Walter Black (Mel Gibson) is a severely depressed, self-hating individual who pulls himself back from the brink of suicide and starts talking through a stuffed beaver puppet he finds in a dumpster. This performance may be hard to write about, but it was even harder to watch. The beaver persona strikes a comedic note at first, but these beats seem increasingly out of place as the film descends further and further into Walter’s insanity. Whenever Walter is forced to speak in his own voice (without the jaunty British accent), Gibson conveys such intractable discomfort and crippling hopelessness with every syllable that you wonder how Walter has managed to stave off suicide thusfar. His mere existence is a punishing chore. At the beginning of the film, I wondered if I would be able to judge this film without pondering Gibson’s real-life persona. By the end, I forgot Gibson entirely and found myself nearly weeping for the increasingly pitiful creature that is Walter Black. This performance may be unpleasant to watch, but it is certainly one of Gibson’s finest.
Did I mention Walter has a teenage son? When Porter Black (Anton Yelchin) isn’t selling term papers to his high school classmates or romancing one of his clients (Jennifer Lawrence), he spends his time writing down Post-Its of every one of his similarities to his father, no matter how minute (“Rubs eyebrows”), in staunch determination to eliminate every last one of them before he heads off to college. To this end, he is also planning a contrived roadtrip worthy of Elizabethtown, wherein he will visit locations around the country where “everything changed forever” (such as the balcony where Martin Luther King was shot), in a desperate effort to find himself.
I’ll be blunt – I hated this character. He felt like the worst sort of indie cliché, and I found every moment of his screentime excruciating. By the end of the film, we’re seemingly meant to draw parallels between Porter and his father, but they never quite landed. Apart from some apparent OCD, Porter seems a great deal more high-functioning, intelligent, and capable than Walter. While it’s certainly possible that he might slip into a depressed and self-destructive state, the film never really shakes the feeling that no matter what happens, this kid will be just fine. Yelchin’s performance is acceptable, but the character just feels sloppily and unbelievably written.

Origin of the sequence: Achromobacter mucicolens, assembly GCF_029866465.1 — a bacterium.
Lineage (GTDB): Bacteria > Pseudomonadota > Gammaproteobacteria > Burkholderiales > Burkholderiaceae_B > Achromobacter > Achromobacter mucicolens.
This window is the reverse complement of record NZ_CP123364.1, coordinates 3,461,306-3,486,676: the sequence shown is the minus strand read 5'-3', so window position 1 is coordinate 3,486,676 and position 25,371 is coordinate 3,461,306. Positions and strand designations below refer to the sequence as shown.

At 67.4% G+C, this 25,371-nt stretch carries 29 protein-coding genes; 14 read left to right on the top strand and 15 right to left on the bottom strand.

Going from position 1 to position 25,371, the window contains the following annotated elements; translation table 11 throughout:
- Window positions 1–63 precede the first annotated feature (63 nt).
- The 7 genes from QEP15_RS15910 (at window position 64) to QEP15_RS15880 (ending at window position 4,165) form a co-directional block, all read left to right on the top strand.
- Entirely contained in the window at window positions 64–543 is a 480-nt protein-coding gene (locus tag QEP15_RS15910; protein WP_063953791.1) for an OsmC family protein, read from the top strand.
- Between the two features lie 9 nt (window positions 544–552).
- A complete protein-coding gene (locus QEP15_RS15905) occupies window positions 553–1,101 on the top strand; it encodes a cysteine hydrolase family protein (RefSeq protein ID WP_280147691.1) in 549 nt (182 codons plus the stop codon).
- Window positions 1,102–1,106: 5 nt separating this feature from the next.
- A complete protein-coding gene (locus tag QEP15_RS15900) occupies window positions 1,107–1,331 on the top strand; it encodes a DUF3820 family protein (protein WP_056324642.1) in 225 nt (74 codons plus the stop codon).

In fact, suspension of disbelief is one of the hardest things about watching The Beaver – this story never quite feels like it could take place in the real world. Porter’s subplot took up nearly half of the film and felt like a complete distraction, and Walter’s story also felt unfocused. While I could accept the absurd degree to which Walter’s family and colleagues accepted his newfound puppetry, his rapid ascendence to fame over a nationwide craze of…children’s woodchopping kits (?) was just too much of a stretch, and felt completely out of place amid the dark family drama that was brewing.
Jodie Foster (also the film’s director) gives a heartbreaking performance as Walter’s wife Meredith – she and Gibson have always had impressive chemistry together, and this film tests it to destruction. In one of the film’s best scenes, the couple goes out to dinner for their 20th anniversary – without spoiling how it ends, I will say that it was physically uncomfortable to watch, and that it was an impressive showcase of both acting and direction.
Porter’s love interest, Norah (Lawrence) gives a rather unsettling speech near the end of the film, ostensibly spelling out its message – maybe everything’s not going to be okay, but at least we’ve got each other. The tone of this speech was as dark as the rest of the film, but as a moral of this somber tale, it somehow works. The Beaver is a deeply flawed, but profoundly affecting film. I can’t say I especially welcomed its effects, but it may be a fascinating character piece for those who have suffered from depression (or their loved ones) – those who know the loneliness that can engulf these individuals even when they’re surrounded by people who desperately want to help.
The Beaver may strain credulity, but its raw sentiment feels real and tragic. That said, it’s not a film I would comfortably recommend to anyone.
FilmWonk rating: 4 out of 10